Capturing both the internal and external geometries of small or complex parts is no easy task, but it can provide significant advantages for designers, engineers, and manufacturers across a variety of industries. Luckily, metrology-grade computed tomography (CT) offers a reliable, nondestructive method for capturing high-resolution 3D data of complex and free-form parts—without the need for line-of-sight visual access.
CT Scanning results include millions of data points that can be measured and analyzed to provide a number of key learnings. With the resulting measurements, engineers and designers can remove the external layer, dynamically section an assembly, and observe discreet distances between internal components. This method of 3D scanning is available in the form of 3D scanning services, which produce high-quality results with the help of trained operators.
If you’re searching for a service offering that can assist you with quality control, inspection, defect detection, and dimensional metrology, look no further. We’ve put together an overview of the technical capabilities and benefits of using industrial computed tomography technology for 3D measurement applications. Here’s what this advanced form of scanning can do for your complex parts or assemblies and how CT scanning can unlock valuable information that would otherwise be difficult, or impossible to measure.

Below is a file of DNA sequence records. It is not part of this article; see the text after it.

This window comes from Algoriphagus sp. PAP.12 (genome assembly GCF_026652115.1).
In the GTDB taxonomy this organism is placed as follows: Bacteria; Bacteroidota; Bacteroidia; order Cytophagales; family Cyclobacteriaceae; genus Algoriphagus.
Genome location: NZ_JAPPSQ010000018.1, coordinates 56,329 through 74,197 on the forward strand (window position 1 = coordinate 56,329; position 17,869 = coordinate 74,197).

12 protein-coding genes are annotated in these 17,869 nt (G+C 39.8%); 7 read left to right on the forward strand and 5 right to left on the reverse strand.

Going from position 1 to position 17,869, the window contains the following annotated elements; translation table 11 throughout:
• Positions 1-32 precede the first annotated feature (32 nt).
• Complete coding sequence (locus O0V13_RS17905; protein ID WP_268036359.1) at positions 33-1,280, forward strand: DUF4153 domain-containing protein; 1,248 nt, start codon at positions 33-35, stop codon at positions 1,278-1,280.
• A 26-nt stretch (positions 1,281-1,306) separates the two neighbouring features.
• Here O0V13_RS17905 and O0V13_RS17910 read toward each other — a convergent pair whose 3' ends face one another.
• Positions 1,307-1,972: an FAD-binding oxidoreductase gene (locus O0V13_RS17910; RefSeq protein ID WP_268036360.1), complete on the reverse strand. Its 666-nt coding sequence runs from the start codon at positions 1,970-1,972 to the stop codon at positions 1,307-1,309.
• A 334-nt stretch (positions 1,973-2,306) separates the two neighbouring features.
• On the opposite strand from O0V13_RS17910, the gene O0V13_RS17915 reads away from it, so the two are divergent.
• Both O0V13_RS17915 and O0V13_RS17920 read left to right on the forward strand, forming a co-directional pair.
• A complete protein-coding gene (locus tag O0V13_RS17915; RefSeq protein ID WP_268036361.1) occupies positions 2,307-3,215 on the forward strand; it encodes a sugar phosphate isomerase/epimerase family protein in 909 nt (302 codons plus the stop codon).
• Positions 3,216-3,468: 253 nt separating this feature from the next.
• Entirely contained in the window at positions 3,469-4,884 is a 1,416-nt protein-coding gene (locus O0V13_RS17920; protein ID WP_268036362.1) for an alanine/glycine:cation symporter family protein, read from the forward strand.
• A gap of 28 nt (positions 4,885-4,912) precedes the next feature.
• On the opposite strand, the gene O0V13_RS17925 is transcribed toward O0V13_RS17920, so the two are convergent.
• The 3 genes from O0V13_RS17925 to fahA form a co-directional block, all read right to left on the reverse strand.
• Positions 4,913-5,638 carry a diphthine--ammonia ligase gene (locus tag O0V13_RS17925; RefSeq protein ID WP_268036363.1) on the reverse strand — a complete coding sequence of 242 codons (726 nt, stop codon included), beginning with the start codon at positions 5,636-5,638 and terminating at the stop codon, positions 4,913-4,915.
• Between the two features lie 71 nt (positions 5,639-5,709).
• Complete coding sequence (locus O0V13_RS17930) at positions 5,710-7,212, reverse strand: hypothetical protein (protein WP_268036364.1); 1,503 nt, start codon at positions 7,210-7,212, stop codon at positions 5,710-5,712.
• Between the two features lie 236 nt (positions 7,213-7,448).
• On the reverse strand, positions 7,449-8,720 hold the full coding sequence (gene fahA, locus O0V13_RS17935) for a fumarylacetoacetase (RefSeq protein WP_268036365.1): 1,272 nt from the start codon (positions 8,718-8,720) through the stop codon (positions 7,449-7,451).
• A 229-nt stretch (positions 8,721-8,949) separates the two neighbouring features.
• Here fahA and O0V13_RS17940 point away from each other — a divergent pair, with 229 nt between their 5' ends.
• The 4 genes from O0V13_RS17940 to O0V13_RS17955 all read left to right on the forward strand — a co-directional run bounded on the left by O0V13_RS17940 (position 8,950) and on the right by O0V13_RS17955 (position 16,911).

10 Benefits and Uses of Industrial CT Scanning
1. Nondestructive Testing Method
In short, industrial CT scanning works by using radiographic technology to produce multiple 2D images of an object. As the object being scanned turns on a rotary table, x-rays penetrate it to varying degrees based on differences in density. The radiation that has not been absorbed by the part bounces back to a detector panel and produces hundreds of cross-sectional, 2D x-ray images that are then reconstructed to create the 3D measurement data.
There will be no cutting, slicing, stress, pressure, or other forces that could damage or otherwise affect the integrity of your part. This nondestructive aspect of industrial CT scanning makes it an excellent option for advanced analysis, quality inspection and reverse engineering for parts and assemblies with complex geometry and difficult to measure features.